Acting DDG: Climate Change and Air Quality, Mr Tlou Ramaru delivers speech at 12th National Annual Governance Lekgotla on behalf of Deputy Minister Thomson

02 October 2017, Cedarwoods Hotel, Woodmead, Johannesburg


Honourable Makhubela, Portfolio Committee on Environmental Affairs Chief Whip,
Councillor Nico de Jager, Johannesburg Metro’s MMC: Environment and Infrastructure Services,
Ms Limpho Makotoko, our COO,

Ladies and Gentlemen,

Today we mark the 12th National Annual Governance Lekgotla. This is an event the government has been holding faithfully since 2005, with provinces alternating to host the event annually. This gathering has been proven to be an outstanding platform and an opportunity for government officials to strengthen their regulatory tools in order to improve the quality of air in the country. The interest and attendance to the Lekgotla has strengthen from year to year to more than 350 officials from National, Provincial and Municipalities attending the last event.

This is also the opportunity for us as government to take assess how we have provided services for the protection of human health through the regulatory tools we have established. It is also an opportunity to evaluate what we might need to further strengthen as government towards continuous improvement of the air quality services to our people.  

Several “on-the-ground” air quality interventions are taking place, across the country. Eight of the nine provinces have in place air quality management plans that provide a roadmaps with provincial strategies towards improving ambient air quality.

In addition, 8 of the 9 metros across the country have in place the management plans to improve air quality in the cities. These plans will continue play important roles in integrated developments that link air quality to all other municipalities’ development goals.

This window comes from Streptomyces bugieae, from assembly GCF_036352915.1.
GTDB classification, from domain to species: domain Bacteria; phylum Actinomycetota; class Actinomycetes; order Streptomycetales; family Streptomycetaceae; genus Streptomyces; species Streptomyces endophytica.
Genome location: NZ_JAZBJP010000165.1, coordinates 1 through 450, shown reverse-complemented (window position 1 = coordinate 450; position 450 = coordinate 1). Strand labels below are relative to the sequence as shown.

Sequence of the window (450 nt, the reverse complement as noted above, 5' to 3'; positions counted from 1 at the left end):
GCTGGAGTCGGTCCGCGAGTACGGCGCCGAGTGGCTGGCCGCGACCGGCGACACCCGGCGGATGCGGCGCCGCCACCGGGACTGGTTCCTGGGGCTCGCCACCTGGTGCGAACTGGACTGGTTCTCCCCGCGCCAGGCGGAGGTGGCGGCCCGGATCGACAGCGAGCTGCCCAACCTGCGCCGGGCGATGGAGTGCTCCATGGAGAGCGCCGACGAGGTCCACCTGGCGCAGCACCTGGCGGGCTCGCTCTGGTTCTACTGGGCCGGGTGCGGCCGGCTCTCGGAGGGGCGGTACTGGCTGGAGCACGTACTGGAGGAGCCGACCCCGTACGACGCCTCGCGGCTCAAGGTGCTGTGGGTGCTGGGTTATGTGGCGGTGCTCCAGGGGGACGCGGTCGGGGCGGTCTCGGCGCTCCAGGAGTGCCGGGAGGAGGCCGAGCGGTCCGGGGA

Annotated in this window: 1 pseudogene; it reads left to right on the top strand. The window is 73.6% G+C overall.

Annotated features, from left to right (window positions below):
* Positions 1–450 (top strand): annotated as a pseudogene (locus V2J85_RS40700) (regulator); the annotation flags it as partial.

But how do we measure the improvement in air quality or the effectiveness of our strategies? We know that as government, we have invested in the commissioning of over 130 air quality monitoring stations across the country. Admittedly, some of these station are struggling to operate and provide the much needed information on the status of air quality to the public. In addition, managing these stations requires dedicated financial and technical resources. Having recognised these challenges, the department is initiating an intervention program, working with provinces and municipalities in managing 43 selected monitoring stations across the country in a centralised approach for the next five years. 

This approach will ensure that we improve the quality of our monitoring networks, and transfer the much needed technical skills to officials responsible on the ground. I encourage you all to work together as government, and ensure that such an intervention will achieve vision of improving the quality air quality monitoring across the country. 

On the information management front, there have also been some very important developments and more are in the pipeline. Firstly, I am made aware that the air quality fraternity is making strides in making use of new information technology systems to manage those industries that have atmospheric emission licenses. This approach is taking care of all industry’s Air Quality legal obligations from cradle to grave via an integrated online system. I have to commend the authorities for this approach as it is improving service delivery and transparency.